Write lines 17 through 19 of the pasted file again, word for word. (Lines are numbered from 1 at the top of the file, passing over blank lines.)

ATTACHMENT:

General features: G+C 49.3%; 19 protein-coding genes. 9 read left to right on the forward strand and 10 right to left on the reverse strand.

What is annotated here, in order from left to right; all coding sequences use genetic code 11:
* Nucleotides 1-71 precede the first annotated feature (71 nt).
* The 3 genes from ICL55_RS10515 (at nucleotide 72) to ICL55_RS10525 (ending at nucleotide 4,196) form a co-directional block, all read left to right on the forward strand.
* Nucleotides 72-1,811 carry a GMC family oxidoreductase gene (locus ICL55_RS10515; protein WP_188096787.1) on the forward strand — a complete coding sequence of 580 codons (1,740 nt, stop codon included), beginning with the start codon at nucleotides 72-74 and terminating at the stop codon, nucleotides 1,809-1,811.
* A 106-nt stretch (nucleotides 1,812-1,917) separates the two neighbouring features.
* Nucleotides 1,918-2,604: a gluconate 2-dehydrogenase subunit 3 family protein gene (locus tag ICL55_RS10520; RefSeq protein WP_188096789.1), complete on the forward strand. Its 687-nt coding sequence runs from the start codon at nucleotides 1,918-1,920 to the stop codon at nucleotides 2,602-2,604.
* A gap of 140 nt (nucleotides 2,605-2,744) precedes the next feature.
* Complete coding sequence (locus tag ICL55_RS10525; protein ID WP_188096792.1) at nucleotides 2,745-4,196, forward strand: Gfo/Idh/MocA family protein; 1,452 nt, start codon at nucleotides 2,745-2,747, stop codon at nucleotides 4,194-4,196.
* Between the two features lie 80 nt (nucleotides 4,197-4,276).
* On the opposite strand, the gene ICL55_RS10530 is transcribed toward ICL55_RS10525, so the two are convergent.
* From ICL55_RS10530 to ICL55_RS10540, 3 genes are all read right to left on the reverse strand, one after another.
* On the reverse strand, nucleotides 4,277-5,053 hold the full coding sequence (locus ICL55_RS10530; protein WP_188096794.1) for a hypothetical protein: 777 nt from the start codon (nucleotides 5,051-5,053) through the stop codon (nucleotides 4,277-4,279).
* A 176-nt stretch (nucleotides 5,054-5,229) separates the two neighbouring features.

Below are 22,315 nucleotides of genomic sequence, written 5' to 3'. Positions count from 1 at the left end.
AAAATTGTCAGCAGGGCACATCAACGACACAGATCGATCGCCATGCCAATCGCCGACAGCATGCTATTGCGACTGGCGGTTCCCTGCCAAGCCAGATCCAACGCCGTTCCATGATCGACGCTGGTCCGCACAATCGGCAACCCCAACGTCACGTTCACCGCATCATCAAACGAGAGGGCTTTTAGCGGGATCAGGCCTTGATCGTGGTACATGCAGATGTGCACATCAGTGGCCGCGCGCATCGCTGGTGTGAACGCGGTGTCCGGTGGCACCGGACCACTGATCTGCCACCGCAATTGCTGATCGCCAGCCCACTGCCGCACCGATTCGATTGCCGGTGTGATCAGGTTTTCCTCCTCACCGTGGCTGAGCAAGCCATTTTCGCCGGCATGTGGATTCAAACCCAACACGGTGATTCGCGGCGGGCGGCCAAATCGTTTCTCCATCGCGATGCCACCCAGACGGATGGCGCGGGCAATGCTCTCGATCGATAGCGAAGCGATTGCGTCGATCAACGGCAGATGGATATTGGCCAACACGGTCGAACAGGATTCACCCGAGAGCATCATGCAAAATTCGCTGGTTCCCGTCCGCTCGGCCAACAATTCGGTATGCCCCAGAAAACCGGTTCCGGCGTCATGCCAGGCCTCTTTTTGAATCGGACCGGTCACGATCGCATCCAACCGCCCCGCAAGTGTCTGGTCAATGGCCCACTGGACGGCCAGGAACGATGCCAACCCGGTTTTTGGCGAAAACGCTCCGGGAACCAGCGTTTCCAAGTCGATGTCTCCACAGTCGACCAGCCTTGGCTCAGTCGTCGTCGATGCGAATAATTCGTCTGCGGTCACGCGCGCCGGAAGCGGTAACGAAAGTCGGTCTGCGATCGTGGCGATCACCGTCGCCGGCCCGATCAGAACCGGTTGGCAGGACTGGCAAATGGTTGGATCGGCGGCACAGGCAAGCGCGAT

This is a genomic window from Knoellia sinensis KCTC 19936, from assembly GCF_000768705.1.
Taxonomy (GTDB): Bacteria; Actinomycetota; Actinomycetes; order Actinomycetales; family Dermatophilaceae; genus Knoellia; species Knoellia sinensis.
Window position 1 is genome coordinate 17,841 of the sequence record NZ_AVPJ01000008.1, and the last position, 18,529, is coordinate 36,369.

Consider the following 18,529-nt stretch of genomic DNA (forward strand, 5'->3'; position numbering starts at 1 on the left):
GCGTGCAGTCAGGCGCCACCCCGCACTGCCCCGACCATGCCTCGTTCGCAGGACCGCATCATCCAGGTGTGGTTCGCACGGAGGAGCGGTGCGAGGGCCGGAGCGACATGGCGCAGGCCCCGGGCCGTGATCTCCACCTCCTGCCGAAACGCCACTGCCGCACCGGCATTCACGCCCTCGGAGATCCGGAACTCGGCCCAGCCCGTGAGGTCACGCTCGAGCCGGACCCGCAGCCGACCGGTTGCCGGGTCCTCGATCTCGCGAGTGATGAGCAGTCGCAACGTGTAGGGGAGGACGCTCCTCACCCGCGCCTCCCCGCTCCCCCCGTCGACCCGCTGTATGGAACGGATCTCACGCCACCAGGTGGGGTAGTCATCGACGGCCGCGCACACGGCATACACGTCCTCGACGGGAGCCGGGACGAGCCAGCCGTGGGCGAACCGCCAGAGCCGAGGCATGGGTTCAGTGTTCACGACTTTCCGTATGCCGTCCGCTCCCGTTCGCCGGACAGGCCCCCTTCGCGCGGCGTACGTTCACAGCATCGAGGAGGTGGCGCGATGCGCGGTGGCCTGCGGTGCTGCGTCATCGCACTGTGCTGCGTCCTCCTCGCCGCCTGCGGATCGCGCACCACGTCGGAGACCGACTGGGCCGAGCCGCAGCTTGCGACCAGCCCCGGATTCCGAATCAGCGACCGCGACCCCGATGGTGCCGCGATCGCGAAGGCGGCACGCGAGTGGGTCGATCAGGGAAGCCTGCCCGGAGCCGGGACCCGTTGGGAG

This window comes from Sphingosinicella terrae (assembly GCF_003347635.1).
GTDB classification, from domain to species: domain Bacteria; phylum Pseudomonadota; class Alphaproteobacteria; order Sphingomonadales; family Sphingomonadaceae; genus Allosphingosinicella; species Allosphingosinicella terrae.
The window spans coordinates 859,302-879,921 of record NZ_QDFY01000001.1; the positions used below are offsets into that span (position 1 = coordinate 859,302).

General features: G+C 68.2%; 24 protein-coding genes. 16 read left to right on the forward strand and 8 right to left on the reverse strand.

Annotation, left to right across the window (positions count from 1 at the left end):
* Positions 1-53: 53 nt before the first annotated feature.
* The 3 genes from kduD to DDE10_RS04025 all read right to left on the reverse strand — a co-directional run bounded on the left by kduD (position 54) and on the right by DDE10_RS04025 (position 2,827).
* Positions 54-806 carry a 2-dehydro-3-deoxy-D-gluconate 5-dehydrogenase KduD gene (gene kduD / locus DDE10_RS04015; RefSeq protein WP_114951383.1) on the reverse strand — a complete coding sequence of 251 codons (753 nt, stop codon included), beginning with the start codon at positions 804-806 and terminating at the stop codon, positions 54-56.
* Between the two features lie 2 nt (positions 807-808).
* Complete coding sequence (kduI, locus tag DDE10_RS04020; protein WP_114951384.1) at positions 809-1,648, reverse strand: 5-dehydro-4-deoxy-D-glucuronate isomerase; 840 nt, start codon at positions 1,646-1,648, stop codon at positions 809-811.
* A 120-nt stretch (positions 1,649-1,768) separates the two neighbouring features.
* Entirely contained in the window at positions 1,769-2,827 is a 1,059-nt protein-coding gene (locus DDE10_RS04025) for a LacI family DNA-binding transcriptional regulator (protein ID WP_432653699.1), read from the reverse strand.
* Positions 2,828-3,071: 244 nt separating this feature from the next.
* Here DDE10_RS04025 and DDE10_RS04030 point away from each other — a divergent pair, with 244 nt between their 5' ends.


This is a genomic window from Knoellia sinensis KCTC 19936, from assembly GCF_000768705.1.
Taxonomy (GTDB): Bacteria; Actinomycetota; Actinomycetes; order Actinomycetales; family Dermatophilaceae; genus Knoellia; species Knoellia sinensis.
Window position 1 is genome coordinate 17,841 of the sequence record NZ_AVPJ01000008.1, and the last position, 18,529, is coordinate 36,369.